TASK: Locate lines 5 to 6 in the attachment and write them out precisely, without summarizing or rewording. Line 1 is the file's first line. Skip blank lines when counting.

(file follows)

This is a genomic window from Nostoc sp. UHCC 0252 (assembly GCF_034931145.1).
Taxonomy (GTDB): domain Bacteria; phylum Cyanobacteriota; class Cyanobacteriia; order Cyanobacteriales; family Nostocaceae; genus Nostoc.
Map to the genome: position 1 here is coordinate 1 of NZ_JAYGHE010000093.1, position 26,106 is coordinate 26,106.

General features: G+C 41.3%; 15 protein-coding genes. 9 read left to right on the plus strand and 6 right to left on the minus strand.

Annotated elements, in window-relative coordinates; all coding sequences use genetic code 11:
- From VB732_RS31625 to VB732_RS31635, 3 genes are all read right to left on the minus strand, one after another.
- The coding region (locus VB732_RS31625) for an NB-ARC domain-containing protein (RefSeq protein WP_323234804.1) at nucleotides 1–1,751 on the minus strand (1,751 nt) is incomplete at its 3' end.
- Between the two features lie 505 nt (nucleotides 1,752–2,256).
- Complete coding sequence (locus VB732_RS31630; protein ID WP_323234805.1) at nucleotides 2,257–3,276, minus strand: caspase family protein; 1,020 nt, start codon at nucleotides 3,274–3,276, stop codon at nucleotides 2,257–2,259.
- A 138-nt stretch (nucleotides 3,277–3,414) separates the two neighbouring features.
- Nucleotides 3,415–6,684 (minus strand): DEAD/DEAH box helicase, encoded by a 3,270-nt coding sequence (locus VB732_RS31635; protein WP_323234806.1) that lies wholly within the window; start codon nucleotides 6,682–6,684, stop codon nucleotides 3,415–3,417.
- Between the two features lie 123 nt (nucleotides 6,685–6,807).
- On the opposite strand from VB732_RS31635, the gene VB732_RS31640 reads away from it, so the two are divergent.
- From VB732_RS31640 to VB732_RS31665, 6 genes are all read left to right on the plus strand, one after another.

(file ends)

Annotated elements, in window-relative coordinates; all coding sequences use genetic code 11:
- From VB732_RS31625 to VB732_RS31635, 3 genes are all read right to left on the minus strand, one after another.